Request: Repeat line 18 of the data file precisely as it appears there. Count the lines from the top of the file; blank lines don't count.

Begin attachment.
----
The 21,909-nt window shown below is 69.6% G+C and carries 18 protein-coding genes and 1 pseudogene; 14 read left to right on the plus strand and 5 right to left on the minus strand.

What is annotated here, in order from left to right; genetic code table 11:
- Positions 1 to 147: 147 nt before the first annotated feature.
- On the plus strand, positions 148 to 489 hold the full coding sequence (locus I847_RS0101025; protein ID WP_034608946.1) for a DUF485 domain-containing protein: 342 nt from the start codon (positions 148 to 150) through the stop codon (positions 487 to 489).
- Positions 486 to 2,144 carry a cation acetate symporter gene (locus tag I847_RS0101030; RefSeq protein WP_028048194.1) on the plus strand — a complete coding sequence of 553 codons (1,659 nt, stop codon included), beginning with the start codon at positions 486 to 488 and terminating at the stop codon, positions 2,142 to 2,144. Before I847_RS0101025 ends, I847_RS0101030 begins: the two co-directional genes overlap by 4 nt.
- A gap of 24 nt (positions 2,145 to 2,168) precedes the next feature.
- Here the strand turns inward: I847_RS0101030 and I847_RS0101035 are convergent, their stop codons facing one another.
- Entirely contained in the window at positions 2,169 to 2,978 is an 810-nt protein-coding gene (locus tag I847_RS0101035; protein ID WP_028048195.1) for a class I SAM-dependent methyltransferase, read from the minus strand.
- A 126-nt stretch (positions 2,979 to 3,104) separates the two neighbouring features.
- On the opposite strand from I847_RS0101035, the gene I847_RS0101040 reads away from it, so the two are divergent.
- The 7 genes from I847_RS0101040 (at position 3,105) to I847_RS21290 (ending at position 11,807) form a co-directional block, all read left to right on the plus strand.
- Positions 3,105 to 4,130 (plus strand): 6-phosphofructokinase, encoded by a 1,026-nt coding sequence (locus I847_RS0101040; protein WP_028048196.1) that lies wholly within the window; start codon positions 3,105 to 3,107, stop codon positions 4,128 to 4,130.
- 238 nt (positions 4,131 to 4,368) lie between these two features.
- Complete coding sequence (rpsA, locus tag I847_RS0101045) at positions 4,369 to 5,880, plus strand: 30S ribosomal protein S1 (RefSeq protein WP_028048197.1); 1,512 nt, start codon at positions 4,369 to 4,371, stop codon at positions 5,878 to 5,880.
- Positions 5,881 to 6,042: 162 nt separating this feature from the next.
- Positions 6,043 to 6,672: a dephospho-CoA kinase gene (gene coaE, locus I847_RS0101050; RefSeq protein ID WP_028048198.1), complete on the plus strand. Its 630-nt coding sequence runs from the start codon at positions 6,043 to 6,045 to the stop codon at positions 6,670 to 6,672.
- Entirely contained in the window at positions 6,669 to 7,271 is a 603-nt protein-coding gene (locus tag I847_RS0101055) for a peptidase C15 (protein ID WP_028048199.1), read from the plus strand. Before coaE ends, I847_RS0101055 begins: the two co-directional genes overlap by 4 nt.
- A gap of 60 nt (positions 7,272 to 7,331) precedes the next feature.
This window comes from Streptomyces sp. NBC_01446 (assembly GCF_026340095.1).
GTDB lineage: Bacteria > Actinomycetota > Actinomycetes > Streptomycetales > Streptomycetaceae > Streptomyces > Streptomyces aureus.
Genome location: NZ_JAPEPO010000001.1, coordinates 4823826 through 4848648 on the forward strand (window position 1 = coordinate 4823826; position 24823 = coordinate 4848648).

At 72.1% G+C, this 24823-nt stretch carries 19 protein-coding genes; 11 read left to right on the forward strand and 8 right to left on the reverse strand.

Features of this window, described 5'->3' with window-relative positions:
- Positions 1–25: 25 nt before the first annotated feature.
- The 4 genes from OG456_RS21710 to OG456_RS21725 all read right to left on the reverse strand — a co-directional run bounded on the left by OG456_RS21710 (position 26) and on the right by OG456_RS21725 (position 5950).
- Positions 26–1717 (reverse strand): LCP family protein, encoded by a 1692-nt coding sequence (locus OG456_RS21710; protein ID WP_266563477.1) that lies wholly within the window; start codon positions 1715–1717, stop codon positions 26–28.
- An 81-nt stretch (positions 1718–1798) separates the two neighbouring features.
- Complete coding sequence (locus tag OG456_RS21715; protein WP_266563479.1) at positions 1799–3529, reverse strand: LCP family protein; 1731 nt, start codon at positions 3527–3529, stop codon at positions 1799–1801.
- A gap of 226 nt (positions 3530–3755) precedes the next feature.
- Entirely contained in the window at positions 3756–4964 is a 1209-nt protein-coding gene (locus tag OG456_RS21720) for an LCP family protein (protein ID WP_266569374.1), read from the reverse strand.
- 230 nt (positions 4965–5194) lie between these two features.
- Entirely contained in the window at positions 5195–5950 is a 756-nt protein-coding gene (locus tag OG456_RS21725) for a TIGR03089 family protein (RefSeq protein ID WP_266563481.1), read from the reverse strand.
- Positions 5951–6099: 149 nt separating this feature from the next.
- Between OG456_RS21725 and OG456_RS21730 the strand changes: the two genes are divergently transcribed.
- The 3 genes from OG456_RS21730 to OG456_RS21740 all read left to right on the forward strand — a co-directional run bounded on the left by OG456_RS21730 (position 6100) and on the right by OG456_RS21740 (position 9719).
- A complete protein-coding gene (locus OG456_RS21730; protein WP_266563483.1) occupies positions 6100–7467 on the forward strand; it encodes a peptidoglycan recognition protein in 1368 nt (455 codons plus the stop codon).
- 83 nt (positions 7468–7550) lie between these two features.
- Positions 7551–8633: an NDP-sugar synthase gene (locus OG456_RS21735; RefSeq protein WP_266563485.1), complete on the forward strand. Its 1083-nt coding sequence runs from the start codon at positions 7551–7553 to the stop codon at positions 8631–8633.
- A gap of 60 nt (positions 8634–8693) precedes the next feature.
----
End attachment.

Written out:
- A gap of 60 nt (positions 7,272 to 7,331) precedes the next feature.